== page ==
November 4, 2013
To be an empath is to be able to feel what others feel. Literally. A lot has been written about this phenomenon in recent years, often by New Agers who think it is some kind of psychic phenomenon. I couldn’t find any reputable scientific studies on it, but rather lots of anecdotal evidence for its existence.
Mothers often say that they are connected to their children and know if something is wrong, even over long distances, and vice versa. Some people can’t serve in the medical profession because they feel the pains of the ill in their own bodies unless they turn away and block it. Watching surgeries on TV is not an option. Watching people receive injections is out of the question. The worst part is feeling the emotions an abused person, child or adult, feels. The fear, anger, confusion, despair, and desperateness, the turmoil and anguish of someone who is or has been victimized are much more than words on a page or audio waves in the air to an empath as I’ve seen the term applied.
Some people might think empaths are crazy, but being crazy and being highly empathetic are not synonymous. If that were the case, we would have to consider that Jesus was not alright in the head, and that is not a possibility except in the eyes of a cold, hard, selfish world. Being an empath, or having a high degree of empathy for the suffering of others, is actually an aid to fraternal charity and to fulfilling the second Great Commandment. It is a great natural gift given to some for the supernatural good of others.
In meditation #64 of Divine Intimacy Father Gabriel of St. Mary Magdalene, O.C.D. writes:
Although Jesus was God, He did not hold Himself aloof from men. He willed to feel and experience all their needs, even their temptations, “without sin” (Heb. 4:15).
He shared with them a life of privation, fatigue, painful poverty, and suffering. Therefore, if we wish to attain to an effective fraternal charity, we must feel the sorrows, the poverty, and the material and spiritual needs of our neighbor; we must feel these in order to sympathize with him, help him, and even share in his trials.
We must sacrifice ourselves, our ease and comfort, in order to give ourselves to others. We shall be able to do this only if our love for our neighbor resembles the love of Jesus, that is, if it springs from our love of God. Only one who loves others for the love of God will have that strong, persevering, fraternal charity which never fails.
In other words, we must have the characteristics of an empath in order to imitate Jesus. Whether we come by these qualities by nature or by grace, we must apply them for the Kingdom. We cannot shrink from stink, dirt, filth, and neglect our brothers and sisters may live in. We cannot shrink from their pain even when they themselves are the cause of it. We cannot shrink from the unloved who have no notion of what love is and present themselves most unloveably. Otherwise, we are not walking in the footsteps of our Lord and we cannot bring Christ to them.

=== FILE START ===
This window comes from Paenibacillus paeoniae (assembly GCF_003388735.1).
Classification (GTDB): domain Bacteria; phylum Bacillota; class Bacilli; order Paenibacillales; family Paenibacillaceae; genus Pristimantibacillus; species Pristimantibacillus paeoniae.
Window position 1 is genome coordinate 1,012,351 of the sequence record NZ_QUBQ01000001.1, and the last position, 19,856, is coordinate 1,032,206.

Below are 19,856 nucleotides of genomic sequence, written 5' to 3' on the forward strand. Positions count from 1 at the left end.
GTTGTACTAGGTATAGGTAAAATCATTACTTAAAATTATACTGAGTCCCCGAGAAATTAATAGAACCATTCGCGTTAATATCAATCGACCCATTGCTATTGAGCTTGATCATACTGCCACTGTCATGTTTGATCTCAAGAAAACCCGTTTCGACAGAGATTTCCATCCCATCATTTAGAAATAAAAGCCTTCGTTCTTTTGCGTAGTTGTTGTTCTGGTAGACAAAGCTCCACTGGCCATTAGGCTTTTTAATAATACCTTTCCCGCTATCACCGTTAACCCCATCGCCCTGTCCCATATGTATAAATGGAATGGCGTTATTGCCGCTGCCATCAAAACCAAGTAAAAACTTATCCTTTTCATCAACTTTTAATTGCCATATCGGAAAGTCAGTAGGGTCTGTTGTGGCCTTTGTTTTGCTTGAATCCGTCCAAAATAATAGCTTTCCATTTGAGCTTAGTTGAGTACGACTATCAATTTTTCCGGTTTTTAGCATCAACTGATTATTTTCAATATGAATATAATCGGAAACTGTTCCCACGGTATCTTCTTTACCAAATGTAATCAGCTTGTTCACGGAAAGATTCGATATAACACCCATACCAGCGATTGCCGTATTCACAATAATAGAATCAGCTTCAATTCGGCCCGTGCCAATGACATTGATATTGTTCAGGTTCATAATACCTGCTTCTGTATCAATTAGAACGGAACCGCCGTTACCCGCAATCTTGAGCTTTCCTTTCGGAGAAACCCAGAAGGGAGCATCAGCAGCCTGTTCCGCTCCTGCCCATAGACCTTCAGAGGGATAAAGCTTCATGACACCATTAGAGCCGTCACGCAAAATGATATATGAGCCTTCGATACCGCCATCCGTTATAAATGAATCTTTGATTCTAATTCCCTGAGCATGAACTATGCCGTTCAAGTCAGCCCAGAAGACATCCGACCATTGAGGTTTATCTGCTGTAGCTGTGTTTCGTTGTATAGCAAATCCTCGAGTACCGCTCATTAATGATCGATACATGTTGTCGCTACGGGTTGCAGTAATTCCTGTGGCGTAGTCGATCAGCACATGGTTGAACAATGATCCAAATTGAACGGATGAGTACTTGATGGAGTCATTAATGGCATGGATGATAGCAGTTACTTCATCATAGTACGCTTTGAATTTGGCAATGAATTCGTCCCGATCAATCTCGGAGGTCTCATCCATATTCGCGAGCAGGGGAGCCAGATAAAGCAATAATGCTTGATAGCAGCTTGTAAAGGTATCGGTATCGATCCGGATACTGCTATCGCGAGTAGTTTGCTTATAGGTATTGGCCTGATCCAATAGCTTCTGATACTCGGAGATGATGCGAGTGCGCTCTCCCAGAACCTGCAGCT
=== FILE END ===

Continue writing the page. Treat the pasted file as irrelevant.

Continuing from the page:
No one can ever be a better example of an empath to us than Jesus, because He is so intimately connected with the creation made in the image and likeness of Himself. That’s us. Personally. Not a generic mankind.
His Sacred Heart burns with a love for each of us beyond our comprehension, no matter how intensely we have loved another human being. He is there beside us in every kind of suffering, even in our sinning and when others sin against us. We can hide nothing from Him. He is always reaching out to us, asking us to turn to Him, to convert, to enjoy the peace He gives us even in our misery. He is consistent, never changing in His love. He became sin on that cross, bore the suffering of all times and every person in his body and died for each of us. That is how we must be to others.
St. Teresa of Avila wrote that we are the hands feet, and body of Jesus. Blessed Mother Teresa of Calcutta, while seeing the suffering and dying in the streets of Calcutta, saw Jesus in them and thus, in herself, brought Jesus to them. It was the only possible answer she could give to Love that called to her from the gutters and byways. Any other response would have been unthinkable to one committed to God.
It seems to me that all the saints have been unselfish empaths who imitated Jesus no matter the cost. The quality of empathy was supernaturalized in them by grace, enabling them to do great things for God in the imitation of Christ, whether those things were hidden from the world during their lifetimes as with St. Therese of Lisieux or whether they were in full view of the world as with Blessed Mother Teresa of Calcutta. The suffering in this world they lifted up to God, all the while realizing they could only do so much, and that little only by His power. They were not crazy people, but eminently sane.
If we have been given the gift of being a natural empath, we should not shrink from it because it is too troublesome or painful, inconvenient or uncomfortable. Rather, we should direct its use by the grace of God toward the salvation of souls, following His will for us grounded in Truth, which is Christ. That is a journey of many steps, scraped knees, and broken bones. Ultimately, though, it can be a way God uses us to make us and others saints. In that we can find peace.
If we are not natural empaths, as we get deeper and deeper into a relationship with Christ, we will develop by grace the ability to share the suffering of others in our being. We will find in that the special contribution God is asking of us to bring souls to Him. When we bring souls to Him, we share in the peace and joy of all the saints. No earthly good or honor we might have bestowed on us can trump a single soul we bring to the Lord and whom we will share eternity with.
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